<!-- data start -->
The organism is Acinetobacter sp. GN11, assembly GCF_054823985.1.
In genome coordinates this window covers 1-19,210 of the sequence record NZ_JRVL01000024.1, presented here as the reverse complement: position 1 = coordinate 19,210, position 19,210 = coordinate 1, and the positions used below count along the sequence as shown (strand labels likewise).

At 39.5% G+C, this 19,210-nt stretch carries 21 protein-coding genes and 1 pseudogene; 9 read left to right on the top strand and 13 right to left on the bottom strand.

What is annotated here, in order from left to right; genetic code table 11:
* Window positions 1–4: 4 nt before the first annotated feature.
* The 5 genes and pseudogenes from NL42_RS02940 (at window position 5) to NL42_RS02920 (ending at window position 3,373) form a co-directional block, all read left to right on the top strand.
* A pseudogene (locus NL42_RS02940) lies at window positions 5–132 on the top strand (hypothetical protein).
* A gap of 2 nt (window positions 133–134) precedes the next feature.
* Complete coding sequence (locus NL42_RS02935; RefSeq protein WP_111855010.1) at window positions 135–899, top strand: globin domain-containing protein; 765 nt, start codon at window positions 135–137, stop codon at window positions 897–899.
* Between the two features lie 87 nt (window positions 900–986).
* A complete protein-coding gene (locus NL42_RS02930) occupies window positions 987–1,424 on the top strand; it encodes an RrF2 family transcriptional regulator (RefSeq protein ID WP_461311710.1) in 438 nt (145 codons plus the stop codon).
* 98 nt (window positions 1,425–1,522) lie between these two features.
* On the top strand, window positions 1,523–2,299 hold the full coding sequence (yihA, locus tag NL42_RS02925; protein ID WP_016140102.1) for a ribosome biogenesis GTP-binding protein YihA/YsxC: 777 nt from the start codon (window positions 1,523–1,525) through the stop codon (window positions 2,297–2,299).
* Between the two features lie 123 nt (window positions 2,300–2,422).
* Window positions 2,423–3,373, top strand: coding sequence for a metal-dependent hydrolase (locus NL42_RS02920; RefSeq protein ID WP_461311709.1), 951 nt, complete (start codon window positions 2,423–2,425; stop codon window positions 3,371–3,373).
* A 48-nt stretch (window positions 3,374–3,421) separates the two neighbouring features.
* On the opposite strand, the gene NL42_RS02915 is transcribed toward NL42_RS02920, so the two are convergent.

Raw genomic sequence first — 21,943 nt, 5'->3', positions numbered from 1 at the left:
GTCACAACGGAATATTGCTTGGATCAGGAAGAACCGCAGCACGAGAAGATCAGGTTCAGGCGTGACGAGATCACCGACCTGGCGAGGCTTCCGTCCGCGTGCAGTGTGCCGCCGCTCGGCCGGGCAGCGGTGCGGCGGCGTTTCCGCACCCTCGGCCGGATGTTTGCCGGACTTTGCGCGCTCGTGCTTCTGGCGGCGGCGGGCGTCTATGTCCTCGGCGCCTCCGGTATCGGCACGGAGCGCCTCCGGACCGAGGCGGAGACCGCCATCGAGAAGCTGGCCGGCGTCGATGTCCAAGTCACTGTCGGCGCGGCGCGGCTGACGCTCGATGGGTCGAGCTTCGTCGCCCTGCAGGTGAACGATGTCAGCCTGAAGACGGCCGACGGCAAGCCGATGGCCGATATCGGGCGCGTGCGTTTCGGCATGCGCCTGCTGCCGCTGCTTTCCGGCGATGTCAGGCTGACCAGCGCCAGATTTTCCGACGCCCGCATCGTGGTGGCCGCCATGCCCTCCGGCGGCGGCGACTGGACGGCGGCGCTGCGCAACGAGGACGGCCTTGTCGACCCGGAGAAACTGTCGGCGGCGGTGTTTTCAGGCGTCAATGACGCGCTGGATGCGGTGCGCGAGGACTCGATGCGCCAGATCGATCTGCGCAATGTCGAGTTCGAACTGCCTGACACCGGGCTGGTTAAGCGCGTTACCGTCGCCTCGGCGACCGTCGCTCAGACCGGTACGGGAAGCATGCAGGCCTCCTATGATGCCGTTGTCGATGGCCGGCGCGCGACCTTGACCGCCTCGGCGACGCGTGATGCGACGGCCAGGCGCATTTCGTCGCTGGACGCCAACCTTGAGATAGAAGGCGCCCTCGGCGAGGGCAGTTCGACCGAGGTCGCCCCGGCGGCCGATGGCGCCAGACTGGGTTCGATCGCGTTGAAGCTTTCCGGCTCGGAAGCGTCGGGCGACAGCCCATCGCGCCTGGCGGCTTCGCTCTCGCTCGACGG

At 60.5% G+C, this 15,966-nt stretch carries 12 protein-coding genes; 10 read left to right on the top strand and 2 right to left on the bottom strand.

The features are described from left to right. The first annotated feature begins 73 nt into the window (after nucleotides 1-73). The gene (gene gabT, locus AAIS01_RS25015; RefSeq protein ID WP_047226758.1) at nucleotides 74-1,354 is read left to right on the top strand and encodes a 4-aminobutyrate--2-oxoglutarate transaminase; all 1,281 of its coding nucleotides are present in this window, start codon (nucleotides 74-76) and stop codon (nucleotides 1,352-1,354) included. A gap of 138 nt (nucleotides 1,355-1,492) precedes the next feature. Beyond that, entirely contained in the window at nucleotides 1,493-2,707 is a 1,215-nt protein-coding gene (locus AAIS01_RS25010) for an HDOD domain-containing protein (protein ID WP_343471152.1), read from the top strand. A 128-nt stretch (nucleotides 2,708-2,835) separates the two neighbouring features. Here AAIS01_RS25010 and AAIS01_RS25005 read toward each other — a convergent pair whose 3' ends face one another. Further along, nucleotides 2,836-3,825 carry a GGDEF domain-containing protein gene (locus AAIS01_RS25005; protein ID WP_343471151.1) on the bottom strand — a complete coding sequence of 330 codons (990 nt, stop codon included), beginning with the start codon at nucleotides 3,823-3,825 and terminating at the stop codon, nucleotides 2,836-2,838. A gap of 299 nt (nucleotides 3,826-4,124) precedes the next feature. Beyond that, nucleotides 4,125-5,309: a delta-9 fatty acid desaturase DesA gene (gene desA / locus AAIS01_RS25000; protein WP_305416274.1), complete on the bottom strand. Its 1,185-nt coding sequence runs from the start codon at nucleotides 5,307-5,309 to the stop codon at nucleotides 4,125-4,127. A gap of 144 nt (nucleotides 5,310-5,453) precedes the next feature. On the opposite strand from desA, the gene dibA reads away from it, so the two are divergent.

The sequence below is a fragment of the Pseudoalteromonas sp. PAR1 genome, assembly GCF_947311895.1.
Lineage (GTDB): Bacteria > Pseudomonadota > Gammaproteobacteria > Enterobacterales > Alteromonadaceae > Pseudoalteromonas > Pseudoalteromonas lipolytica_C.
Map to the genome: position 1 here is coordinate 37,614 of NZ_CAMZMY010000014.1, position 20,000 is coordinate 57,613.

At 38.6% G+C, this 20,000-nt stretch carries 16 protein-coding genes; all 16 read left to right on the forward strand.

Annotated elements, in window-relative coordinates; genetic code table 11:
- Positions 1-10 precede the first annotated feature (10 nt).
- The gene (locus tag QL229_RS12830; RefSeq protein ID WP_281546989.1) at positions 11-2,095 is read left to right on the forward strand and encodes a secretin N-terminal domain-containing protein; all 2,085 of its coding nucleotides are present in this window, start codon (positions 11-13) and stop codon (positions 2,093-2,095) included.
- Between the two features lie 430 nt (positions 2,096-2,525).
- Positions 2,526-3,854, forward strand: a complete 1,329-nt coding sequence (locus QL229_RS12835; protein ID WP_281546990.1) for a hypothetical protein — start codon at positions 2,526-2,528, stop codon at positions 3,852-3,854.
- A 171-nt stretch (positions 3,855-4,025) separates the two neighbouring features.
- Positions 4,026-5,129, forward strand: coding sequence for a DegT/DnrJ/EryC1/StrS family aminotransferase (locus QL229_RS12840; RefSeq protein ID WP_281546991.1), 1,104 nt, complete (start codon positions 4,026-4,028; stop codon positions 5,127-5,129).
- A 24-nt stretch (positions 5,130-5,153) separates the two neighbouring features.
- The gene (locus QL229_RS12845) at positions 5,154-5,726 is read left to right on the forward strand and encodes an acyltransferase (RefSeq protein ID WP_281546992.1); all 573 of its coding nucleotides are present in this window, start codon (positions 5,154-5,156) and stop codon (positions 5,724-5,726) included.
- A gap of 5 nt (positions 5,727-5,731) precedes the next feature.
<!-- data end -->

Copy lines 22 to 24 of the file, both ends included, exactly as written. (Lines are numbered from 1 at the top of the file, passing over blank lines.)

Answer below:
The sequence below is a fragment of the Pseudoalteromonas sp. PAR1 genome, assembly GCF_947311895.1.
Lineage (GTDB): Bacteria > Pseudomonadota > Gammaproteobacteria > Enterobacterales > Alteromonadaceae > Pseudoalteromonas > Pseudoalteromonas lipolytica_C.
Map to the genome: position 1 here is coordinate 37,614 of NZ_CAMZMY010000014.1, position 20,000 is coordinate 57,613.